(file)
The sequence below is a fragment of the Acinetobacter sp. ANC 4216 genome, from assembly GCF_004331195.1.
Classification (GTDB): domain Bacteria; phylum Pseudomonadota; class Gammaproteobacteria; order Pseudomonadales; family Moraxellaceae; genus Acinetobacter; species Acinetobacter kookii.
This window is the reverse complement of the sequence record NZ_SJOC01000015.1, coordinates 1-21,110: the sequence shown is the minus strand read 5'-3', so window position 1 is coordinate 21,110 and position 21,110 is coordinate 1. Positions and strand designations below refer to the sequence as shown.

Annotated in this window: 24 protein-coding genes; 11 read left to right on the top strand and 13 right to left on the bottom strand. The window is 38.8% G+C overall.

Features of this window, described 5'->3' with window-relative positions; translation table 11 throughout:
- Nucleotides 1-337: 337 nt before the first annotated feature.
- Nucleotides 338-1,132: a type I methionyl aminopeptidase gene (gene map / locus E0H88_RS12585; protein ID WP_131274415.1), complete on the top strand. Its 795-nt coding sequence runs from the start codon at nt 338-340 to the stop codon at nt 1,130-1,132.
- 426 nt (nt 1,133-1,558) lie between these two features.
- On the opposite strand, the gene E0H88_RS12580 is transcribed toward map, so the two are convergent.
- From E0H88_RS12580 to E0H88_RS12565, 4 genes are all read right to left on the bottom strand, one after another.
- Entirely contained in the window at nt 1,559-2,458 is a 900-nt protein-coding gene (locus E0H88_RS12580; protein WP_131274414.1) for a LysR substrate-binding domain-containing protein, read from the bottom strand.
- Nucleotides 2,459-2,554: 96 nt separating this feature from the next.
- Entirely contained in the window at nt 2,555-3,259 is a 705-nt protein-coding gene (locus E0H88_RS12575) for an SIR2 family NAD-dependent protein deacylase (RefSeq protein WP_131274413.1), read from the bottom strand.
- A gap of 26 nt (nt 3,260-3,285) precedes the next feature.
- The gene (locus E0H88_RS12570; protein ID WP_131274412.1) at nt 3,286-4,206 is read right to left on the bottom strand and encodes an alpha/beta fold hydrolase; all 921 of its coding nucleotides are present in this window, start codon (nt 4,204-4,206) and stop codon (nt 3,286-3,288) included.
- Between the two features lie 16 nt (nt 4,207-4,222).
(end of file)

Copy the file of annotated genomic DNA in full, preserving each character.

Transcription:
The sequence below is a fragment of the Acinetobacter sp. ANC 4216 genome, from assembly GCF_004331195.1.
Classification (GTDB): domain Bacteria; phylum Pseudomonadota; class Gammaproteobacteria; order Pseudomonadales; family Moraxellaceae; genus Acinetobacter; species Acinetobacter kookii.
This window is the reverse complement of the sequence record NZ_SJOC01000015.1, coordinates 1-21,110: the sequence shown is the minus strand read 5'-3', so window position 1 is coordinate 21,110 and position 21,110 is coordinate 1. Positions and strand designations below refer to the sequence as shown.

Annotated in this window: 24 protein-coding genes; 11 read left to right on the top strand and 13 right to left on the bottom strand. The window is 38.8% G+C overall.

Features of this window, described 5'->3' with window-relative positions; translation table 11 throughout:
- Nucleotides 1-337: 337 nt before the first annotated feature.
- Nucleotides 338-1,132: a type I methionyl aminopeptidase gene (gene map / locus E0H88_RS12585; protein ID WP_131274415.1), complete on the top strand. Its 795-nt coding sequence runs from the start codon at nt 338-340 to the stop codon at nt 1,130-1,132.
- 426 nt (nt 1,133-1,558) lie between these two features.
- On the opposite strand, the gene E0H88_RS12580 is transcribed toward map, so the two are convergent.
- From E0H88_RS12580 to E0H88_RS12565, 4 genes are all read right to left on the bottom strand, one after another.
- Entirely contained in the window at nt 1,559-2,458 is a 900-nt protein-coding gene (locus E0H88_RS12580; protein WP_131274414.1) for a LysR substrate-binding domain-containing protein, read from the bottom strand.
- Nucleotides 2,459-2,554: 96 nt separating this feature from the next.
- Entirely contained in the window at nt 2,555-3,259 is a 705-nt protein-coding gene (locus E0H88_RS12575) for an SIR2 family NAD-dependent protein deacylase (RefSeq protein WP_131274413.1), read from the bottom strand.
- A gap of 26 nt (nt 3,260-3,285) precedes the next feature.
- The gene (locus E0H88_RS12570; protein ID WP_131274412.1) at nt 3,286-4,206 is read right to left on the bottom strand and encodes an alpha/beta fold hydrolase; all 921 of its coding nucleotides are present in this window, start codon (nt 4,204-4,206) and stop codon (nt 3,286-3,288) included.
- Between the two features lie 16 nt (nt 4,207-4,222).